The Co-operative Bank of Kenya (CBK) has signed the United for Wildlife 2018 Mansion House Declaration against illegal trafficking in wildlife.
By signing the declaration, the bank pledges to build illegal wildlife trade into existing financial crime compliance programmes. It also promises to work with other financial institutions to share good practice and support one another in fighting illegal trade in wildlife.
CBK is one of more than 30 financial institutions across the globe to sign the declaration and join the United for Wildlife’s (UfW) Financial Taskforce, which was convened in October 2018 in London by the Duke of Cambridge.
Led by Duke, United for Wildlife works to tackle illegal wildlife trade by bringing together conservation organisations, governments, and global corporations.
Signatories commit to six measures: increasing awareness of how the financial industry can combat IWT; providing training to identify and investigate suspicious activity; providing intelligence to regulatory bodies and law enforcement agencies; reviewing intelligence alerts received through the Taskforce and taking appropriate actions; considering additional actions such as policy amendments; and supporting and promoting the work of the taskforce and external supporting mechanisms.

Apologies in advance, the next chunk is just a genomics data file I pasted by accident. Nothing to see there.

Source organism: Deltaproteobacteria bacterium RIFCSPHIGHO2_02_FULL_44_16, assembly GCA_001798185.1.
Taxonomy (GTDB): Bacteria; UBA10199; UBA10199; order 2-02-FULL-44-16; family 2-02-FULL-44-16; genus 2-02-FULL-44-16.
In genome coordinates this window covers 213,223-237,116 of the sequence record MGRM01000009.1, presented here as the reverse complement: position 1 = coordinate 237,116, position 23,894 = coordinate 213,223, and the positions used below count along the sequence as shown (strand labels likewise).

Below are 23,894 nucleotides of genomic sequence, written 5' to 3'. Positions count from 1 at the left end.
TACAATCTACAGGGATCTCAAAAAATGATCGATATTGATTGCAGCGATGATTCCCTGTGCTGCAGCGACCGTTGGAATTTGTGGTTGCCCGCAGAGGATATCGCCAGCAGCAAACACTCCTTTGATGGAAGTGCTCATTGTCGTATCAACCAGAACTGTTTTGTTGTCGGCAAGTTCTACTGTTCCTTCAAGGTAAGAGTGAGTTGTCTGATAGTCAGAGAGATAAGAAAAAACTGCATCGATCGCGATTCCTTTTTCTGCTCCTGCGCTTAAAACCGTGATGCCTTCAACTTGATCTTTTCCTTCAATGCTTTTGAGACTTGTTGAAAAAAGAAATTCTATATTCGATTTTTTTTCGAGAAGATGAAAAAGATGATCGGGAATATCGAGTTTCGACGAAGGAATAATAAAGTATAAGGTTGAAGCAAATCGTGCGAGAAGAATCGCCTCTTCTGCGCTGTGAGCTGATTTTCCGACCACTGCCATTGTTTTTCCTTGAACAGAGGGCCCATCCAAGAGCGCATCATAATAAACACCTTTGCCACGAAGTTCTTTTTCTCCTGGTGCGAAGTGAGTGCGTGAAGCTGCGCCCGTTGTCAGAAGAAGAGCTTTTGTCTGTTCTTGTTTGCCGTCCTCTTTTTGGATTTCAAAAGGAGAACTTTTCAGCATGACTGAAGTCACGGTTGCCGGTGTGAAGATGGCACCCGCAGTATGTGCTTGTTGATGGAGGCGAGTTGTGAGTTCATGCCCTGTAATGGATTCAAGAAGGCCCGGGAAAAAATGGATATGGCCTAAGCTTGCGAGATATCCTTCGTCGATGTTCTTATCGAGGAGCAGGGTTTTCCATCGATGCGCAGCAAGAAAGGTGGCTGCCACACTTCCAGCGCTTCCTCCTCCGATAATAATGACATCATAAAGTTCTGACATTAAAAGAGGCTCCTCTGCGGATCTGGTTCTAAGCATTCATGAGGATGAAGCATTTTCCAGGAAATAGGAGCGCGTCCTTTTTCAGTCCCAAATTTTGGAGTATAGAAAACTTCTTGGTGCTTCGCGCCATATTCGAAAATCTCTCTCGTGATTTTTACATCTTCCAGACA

In January, Kenyan President Uhuru Kenyatta spoke at the United for Wildlife Taskforce meeting at St. James’s Palace in London hosted by the Duke of Cambridge. In his speech he referred to Kenya’s own efforts to stop poaching and wildlife trafficking and support conservation.
As part of its pledge, the bank will train relevant staff with financial crime compliance functions so they can identify and investigate potentially suspicious activity that may be related to the illegal trade.
It will also utilise current suspicious activity reporting mechanisms to provide intelligence related to potential illegal wildlife trade activity to the relevant regulatory body or law enforcement agencies.
The bank will also review intelligence reports received in the financial taskforce and take appropriate steps to identify, investigate and report potentially suspicious financial activity related to the illegal trade.
The bank’s managing director and CEO, Dr Gideon Muriuki, said it was committed to wildlife conservation and sustainability. He said: “Co-op Bank cards are well known in this industry as the ‘elephant in your wallet’, while our Jumbo Junior children service has the ‘elebank’, short for ‘elephant bank’ given to children to encourage them to save.
“Co-op Bank has the strongest association with elephants of any financial brand in Kenya.”
Lord Hague of Richmond, chair of the taskforce, said: “The taskforce secretariat and the taskforce partners look forward to supporting you [CBK] as our newest member. The potential rewards are significant: by improving the detection and disruption of IWT, we will make a difference in fighting the loss of some of the world’s most iconic species.”